Rainbow Chow is the founder of MicroForests, a social enterprise that aims to empower marginalized women from low-income families by providing training and job opportunities that equip them with life and employability skills, build self-esteem, and encourage self-sustainability. As a panelist at the “Dialogue with Social Entrepreneurs” session at the BXAI Summer Program 2017, Chow spoke about her entrepreneurial experiences and emphasized the importance of setting priorities, staying true to one’s values, and following one’s passion.
Reflecting on how she discovered her passion for her career, Chow recalls having an entrepreneurial spirit and a desire to bring positive change at a young age. At 17, Chow opened a dessert restaurant that employed mentally disabled people and donated sweet soups to the homeless and elderly. This successful foray led Chow to discover her love for business and serving the community. After acquiring her degree in social services management, Chow devoted herself to full-time social work, which allowed her to meet many underserved people and opened her eyes to the needs of society. She realized that her creativity, willingness to take risks, and penchant for learning new things would serve her well in social entrepreneurship, so she went on to set up a child development center and a parenting magazine. While both businesses encountered numerous challenges, Chow insists that each failure did not discourage her but instead drove her to grow and learn.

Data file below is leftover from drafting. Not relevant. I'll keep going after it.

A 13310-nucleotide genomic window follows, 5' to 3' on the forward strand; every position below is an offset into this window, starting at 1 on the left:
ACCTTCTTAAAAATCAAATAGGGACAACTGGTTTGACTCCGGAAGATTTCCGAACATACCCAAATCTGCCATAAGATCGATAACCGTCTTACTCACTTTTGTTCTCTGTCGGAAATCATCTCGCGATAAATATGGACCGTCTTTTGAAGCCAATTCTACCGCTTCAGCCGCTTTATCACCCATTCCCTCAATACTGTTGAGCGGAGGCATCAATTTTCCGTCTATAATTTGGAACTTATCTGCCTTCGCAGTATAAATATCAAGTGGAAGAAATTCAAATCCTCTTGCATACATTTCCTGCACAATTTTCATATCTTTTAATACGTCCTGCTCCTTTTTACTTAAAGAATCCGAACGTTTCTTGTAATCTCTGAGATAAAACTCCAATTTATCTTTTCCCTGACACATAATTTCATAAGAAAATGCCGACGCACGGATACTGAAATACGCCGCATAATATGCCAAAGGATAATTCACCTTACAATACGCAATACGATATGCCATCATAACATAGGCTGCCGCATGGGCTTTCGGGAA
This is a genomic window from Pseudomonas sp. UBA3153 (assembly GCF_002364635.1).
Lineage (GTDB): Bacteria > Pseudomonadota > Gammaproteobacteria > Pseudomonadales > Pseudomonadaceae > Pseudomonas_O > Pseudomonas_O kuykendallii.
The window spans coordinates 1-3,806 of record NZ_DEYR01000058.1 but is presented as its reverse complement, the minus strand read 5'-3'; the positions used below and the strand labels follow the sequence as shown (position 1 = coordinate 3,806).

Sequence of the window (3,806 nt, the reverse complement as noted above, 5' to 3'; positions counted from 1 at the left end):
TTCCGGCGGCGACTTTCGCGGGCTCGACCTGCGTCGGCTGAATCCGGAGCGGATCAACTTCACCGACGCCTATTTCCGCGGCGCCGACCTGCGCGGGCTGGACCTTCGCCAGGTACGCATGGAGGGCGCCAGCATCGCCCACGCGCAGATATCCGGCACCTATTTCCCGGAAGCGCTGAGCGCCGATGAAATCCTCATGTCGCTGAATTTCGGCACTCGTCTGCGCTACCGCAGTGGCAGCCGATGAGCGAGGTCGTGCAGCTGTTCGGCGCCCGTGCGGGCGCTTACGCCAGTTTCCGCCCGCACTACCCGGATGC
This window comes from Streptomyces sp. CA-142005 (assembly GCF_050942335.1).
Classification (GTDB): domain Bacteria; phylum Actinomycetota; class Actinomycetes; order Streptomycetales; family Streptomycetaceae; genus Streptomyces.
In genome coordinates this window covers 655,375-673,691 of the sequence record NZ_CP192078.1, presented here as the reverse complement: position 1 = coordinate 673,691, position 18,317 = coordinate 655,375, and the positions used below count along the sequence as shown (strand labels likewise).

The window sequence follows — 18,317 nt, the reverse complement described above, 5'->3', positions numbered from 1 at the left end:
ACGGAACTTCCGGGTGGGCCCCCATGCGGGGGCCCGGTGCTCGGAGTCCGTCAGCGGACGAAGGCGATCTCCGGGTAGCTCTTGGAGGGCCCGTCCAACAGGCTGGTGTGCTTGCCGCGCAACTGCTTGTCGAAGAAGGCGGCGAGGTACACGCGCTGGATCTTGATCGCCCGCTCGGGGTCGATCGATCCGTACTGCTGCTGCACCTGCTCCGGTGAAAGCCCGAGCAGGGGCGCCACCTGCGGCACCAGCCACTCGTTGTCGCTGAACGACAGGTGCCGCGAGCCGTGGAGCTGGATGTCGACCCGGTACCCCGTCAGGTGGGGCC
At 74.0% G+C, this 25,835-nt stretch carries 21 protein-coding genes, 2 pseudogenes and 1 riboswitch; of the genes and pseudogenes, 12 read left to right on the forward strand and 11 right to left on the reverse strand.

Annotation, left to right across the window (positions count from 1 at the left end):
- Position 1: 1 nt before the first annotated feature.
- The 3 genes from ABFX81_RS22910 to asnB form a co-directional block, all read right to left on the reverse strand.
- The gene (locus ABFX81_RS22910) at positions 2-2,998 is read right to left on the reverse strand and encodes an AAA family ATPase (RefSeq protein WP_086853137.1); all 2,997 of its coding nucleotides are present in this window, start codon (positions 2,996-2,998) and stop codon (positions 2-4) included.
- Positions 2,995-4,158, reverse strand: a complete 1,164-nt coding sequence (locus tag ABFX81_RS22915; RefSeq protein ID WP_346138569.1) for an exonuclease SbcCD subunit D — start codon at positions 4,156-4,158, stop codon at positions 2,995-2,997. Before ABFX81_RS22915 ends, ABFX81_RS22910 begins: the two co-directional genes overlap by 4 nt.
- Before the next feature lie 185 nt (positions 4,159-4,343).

MicroForests was established in 2014, and the journey so far has been a rewarding one. “Though the work has been tough, seeing these women’s lives being transformed makes it all worth it,” says Chow. “Everyone needs a sense of mission, and I found mine in serving the underprivileged. At difficult times, I’ve relied on my Christian faith and have found strength through the support of my church community. I think it’s important not to be afraid of failure, but to see it as an opportunity to grow, mature, and persevere.”
To students interested in social entrepreneurship, Chow encourages them to go for it. “Don’t ‘wait and see’,” she says. “With youth on your side, you should feel free to take a chance and pursue your passion. Try different things, learn about social issues, and find out what society’s needs are. Don’t just sit there and read about them – to be an effective social entrepreneur, you have to go out, meet people, and see these issues firsthand before you can formulate innovative solutions and effect change.”